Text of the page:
Chapter 3 – Environment of CareBlocking AccessDue to the stringent safety controls a hospital is put under it is necessary to maintain open entry andescape routes for the building and property. No closing of these routes may occur without advancednotification and rerouting of traffic. In no case will it be permissible to block any hall, door, entryway,exit discharge, stairway, driveway, parking access, or walkway without the prior knowledge andapproval of the Safety Officer and Engineering Department.Doors, Halls, Emergency ExitsThe exterior doors in the hospital are locked at various times during the night. In no case can doors,halls or exits be closed, locked, or blocked in such a manner as to prevent emergency exit. In theevent it is necessary to close or block a hall, Engineering and the Hospital Safety Officer must becontacted and re-routing arranged prior to closure. If doors need to be unlocked for access duringclosed hours then schedule with Engineering prior to the date needed or if necessary contactSecurity.EmergenciesCTRH has an emergency preparedness program covering most major situations. The following codesystem is used internally to notify those within the hospital of situations and is here for yourawareness.Code Black - EvacuationThis code is called when a problem has made it necessary to remove patients from thebuilding or from a part of the building. Instructions will be given by Hospital Staff.Code Blue - Medical EmergencyInstructions will be given by Hospital Staff if you need to clear the area.Code Gray - Security AssistanceCalled when Hospital Staff need assistance from Security Personnel.Code Red - FireCalled when there is a fire or drill. STOP WORK. Wait in the nearest hallway for furtherinstructions. The building has fire suppression and doors will automatically close when the firealarm system is activated. Do not walk through these doors unless specifically instructed to doso by the hospital staff. Hallways must be cleared (and should always be kept clear) ofequipment and materials. Wait in the area you are working in for instructions from staff. Whenthe code is cleared work may resume.Code Orange - Internal Hazardous Material Release.Instructions will be given by Hospital Staff.Code Yellow - Disaster AlertThis code is used to notify hospital staff that a situation outside the hospital has occurredwhich will effect hospital operationsCode White - Bomb Threat.Instructions will be given by Hospital Staff.Code Noelle – Maternal HemorrhageInstructions will be given by Hospital Staff.Student AffiliationRevised 3-1111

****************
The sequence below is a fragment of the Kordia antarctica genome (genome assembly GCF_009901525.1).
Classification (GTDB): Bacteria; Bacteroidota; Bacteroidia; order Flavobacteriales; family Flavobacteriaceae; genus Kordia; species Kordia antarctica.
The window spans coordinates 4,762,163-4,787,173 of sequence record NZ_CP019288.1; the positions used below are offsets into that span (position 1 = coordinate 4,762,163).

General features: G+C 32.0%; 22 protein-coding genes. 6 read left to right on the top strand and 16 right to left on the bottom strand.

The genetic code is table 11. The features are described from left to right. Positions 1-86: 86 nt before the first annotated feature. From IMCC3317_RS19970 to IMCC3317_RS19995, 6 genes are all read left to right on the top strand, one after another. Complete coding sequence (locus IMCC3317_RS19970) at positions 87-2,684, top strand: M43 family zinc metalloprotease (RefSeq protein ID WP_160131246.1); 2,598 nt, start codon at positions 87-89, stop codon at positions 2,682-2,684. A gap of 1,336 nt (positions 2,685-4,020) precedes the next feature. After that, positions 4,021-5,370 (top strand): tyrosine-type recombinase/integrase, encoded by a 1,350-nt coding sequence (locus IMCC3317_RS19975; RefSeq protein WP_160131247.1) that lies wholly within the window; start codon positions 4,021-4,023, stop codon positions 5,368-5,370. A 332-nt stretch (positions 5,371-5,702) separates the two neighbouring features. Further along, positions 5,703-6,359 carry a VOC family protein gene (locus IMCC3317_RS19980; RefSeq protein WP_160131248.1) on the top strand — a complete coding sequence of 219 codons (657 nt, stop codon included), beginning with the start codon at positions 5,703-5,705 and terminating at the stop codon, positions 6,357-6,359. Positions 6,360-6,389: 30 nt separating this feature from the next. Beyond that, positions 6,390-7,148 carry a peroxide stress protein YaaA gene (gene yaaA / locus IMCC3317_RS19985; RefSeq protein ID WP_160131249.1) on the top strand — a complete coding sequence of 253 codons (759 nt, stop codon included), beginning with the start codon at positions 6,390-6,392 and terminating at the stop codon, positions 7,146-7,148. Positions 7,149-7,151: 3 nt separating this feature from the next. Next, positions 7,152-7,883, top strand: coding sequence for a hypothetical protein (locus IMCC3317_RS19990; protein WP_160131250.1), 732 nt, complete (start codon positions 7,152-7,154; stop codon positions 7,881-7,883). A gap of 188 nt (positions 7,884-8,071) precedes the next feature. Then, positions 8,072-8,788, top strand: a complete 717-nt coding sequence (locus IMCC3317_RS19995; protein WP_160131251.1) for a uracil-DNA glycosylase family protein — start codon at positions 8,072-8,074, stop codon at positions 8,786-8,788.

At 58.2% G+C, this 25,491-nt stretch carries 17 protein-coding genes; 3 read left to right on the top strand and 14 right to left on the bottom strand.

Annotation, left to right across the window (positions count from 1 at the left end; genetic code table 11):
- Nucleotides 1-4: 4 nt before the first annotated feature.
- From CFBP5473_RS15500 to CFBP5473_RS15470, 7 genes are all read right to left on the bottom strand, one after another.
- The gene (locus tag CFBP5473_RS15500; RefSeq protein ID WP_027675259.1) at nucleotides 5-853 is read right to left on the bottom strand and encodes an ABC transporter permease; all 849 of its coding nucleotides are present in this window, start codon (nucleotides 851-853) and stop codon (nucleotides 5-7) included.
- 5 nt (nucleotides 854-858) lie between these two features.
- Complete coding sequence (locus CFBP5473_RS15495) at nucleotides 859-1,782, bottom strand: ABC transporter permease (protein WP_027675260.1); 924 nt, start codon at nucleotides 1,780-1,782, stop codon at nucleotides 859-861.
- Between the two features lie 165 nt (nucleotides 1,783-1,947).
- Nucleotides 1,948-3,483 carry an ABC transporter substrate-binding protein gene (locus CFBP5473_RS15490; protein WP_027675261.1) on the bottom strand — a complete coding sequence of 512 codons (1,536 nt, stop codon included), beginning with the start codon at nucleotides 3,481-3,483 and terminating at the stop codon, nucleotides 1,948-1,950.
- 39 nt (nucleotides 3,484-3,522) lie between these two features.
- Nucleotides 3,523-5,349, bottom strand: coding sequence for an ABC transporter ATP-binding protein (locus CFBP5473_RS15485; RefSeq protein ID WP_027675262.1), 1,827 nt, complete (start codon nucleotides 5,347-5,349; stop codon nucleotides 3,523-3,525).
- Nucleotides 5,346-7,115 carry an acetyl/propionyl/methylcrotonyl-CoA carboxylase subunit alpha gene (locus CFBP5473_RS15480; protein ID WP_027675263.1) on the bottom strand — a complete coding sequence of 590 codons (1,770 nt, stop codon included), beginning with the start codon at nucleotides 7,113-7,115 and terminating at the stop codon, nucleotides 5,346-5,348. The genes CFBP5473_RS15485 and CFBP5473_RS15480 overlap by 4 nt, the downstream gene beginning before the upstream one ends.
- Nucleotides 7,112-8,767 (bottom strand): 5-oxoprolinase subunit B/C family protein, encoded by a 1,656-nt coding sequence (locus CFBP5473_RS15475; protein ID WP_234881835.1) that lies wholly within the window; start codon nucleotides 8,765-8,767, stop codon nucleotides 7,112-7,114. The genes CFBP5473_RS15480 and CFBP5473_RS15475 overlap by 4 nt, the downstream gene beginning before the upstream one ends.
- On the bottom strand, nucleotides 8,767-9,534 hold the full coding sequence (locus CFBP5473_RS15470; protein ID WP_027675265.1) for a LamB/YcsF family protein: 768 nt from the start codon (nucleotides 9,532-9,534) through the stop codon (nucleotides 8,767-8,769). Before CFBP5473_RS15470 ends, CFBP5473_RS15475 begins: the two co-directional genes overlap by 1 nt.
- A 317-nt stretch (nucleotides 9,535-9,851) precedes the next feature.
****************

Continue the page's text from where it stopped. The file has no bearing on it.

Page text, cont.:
Fire AlarmSmoke detectors and pull stations are located through out the facility. In the event a fire starts in anarea you are working in do not hesitate to pull the alarm. In the event that a fire is put out before thealarm system is activated it is mandatory that engineering and security be informed. The firedepartment will be contacted. Only the fire department may declare a fire out, no matter how small.Fire ManualThe complete Fire Manual/Policy is available for review in the Nursing Office, EmergencyDepartment, Security office and in the Quality Department.The basics of a Code Red - Fire Alert are:R.A.C.E.RemoveRemove anyone in immediate danger.AlarmPull alarm, DIAL 5555 at the Regional Medical Center, and clearly say“CODE RED” and the location (REPEAT TWICE)ContainClose doors to confine fires. Attempt to extinguish a small fire with proper equipment.Extinguish/EvacuateExtinguish when safe to do so. When you hear “CODE BLACK” overthe speaker, prepare patients for evacuation.To use a Fire Extinguisher, remember:P.A.S.S.PullPull the pin on the extinguisher.AimAim the extinguisher nozzle towards the fire.SqueezeSqueeze the trigger of the extinguisherSweepSweep the extinguisher from side to side at the base of the flames. Besure to overlap sweeps.Electrical SafetyElectrical safety is everyone’s responsibility. Before using cords you should check for frayedinsulation and bent or missing pins in the plugs. Wall outlets should also be checked.Electrical safety is basically common sense. If it doesn’t look right, get it checked out.Notify Engineering or Bio-Med departments for equipment that needs to be repaired.Student AffiliationRevised 3-1112